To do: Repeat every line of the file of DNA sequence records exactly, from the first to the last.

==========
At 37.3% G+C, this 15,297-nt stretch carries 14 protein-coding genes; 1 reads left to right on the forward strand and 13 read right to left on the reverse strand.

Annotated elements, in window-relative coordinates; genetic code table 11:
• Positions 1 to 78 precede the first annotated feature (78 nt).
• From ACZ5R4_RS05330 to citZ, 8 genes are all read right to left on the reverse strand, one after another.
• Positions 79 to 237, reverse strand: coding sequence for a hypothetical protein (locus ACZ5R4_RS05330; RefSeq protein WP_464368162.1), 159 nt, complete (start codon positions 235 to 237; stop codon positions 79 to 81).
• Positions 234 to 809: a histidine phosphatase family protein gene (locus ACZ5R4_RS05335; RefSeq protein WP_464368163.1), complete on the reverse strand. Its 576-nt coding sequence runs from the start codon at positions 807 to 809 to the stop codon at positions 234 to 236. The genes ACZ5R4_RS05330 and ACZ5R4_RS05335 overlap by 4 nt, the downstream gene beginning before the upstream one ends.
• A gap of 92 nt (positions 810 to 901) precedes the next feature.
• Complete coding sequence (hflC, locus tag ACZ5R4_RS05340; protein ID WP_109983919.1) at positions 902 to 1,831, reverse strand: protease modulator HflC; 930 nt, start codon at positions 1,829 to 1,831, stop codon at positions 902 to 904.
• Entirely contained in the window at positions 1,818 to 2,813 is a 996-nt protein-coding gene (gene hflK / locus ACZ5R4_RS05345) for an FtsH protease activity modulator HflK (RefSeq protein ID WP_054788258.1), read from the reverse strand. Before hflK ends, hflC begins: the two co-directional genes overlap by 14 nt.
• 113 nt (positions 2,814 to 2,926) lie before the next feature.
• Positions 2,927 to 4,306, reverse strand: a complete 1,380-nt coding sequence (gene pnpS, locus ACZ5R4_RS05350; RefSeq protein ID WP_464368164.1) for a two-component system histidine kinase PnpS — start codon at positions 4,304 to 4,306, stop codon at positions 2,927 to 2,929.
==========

At 37.3% G+C, this 15,297-nt stretch carries 14 protein-coding genes; 1 reads left to right on the forward strand and 13 read right to left on the reverse strand.

Annotated elements, in window-relative coordinates; genetic code table 11:
• Positions 1 to 78 precede the first annotated feature (78 nt).
• From ACZ5R4_RS05330 to citZ, 8 genes are all read right to left on the reverse strand, one after another.
• Positions 79 to 237, reverse strand: coding sequence for a hypothetical protein (locus ACZ5R4_RS05330; RefSeq protein WP_464368162.1), 159 nt, complete (start codon positions 235 to 237; stop codon positions 79 to 81).
• Positions 234 to 809: a histidine phosphatase family protein gene (locus ACZ5R4_RS05335; RefSeq protein WP_464368163.1), complete on the reverse strand. Its 576-nt coding sequence runs from the start codon at positions 807 to 809 to the stop codon at positions 234 to 236. The genes ACZ5R4_RS05330 and ACZ5R4_RS05335 overlap by 4 nt, the downstream gene beginning before the upstream one ends.
• A gap of 92 nt (positions 810 to 901) precedes the next feature.
• Complete coding sequence (hflC, locus tag ACZ5R4_RS05340; protein ID WP_109983919.1) at positions 902 to 1,831, reverse strand: protease modulator HflC; 930 nt, start codon at positions 1,829 to 1,831, stop codon at positions 902 to 904.
• Entirely contained in the window at positions 1,818 to 2,813 is a 996-nt protein-coding gene (gene hflK / locus ACZ5R4_RS05345) for an FtsH protease activity modulator HflK (RefSeq protein ID WP_054788258.1), read from the reverse strand. Before hflK ends, hflC begins: the two co-directional genes overlap by 14 nt.
• 113 nt (positions 2,814 to 2,926) lie before the next feature.
• Positions 2,927 to 4,306, reverse strand: a complete 1,380-nt coding sequence (gene pnpS, locus ACZ5R4_RS05350; RefSeq protein ID WP_464368164.1) for a two-component system histidine kinase PnpS — start codon at positions 4,304 to 4,306, stop codon at positions 2,927 to 2,929.